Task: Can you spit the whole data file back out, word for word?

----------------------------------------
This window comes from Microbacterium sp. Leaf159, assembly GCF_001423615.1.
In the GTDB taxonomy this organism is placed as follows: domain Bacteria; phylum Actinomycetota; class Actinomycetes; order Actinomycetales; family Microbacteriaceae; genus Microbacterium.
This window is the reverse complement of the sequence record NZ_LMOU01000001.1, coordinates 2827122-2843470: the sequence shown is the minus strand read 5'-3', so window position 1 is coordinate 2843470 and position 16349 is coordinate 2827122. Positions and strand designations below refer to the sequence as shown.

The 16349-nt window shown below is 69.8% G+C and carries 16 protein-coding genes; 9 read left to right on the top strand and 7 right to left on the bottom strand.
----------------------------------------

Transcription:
This window comes from Microbacterium sp. Leaf159, assembly GCF_001423615.1.
In the GTDB taxonomy this organism is placed as follows: domain Bacteria; phylum Actinomycetota; class Actinomycetes; order Actinomycetales; family Microbacteriaceae; genus Microbacterium.
This window is the reverse complement of the sequence record NZ_LMOU01000001.1, coordinates 2827122-2843470: the sequence shown is the minus strand read 5'-3', so window position 1 is coordinate 2843470 and position 16349 is coordinate 2827122. Positions and strand designations below refer to the sequence as shown.

The 16349-nt window shown below is 69.8% G+C and carries 16 protein-coding genes; 9 read left to right on the top strand and 7 right to left on the bottom strand.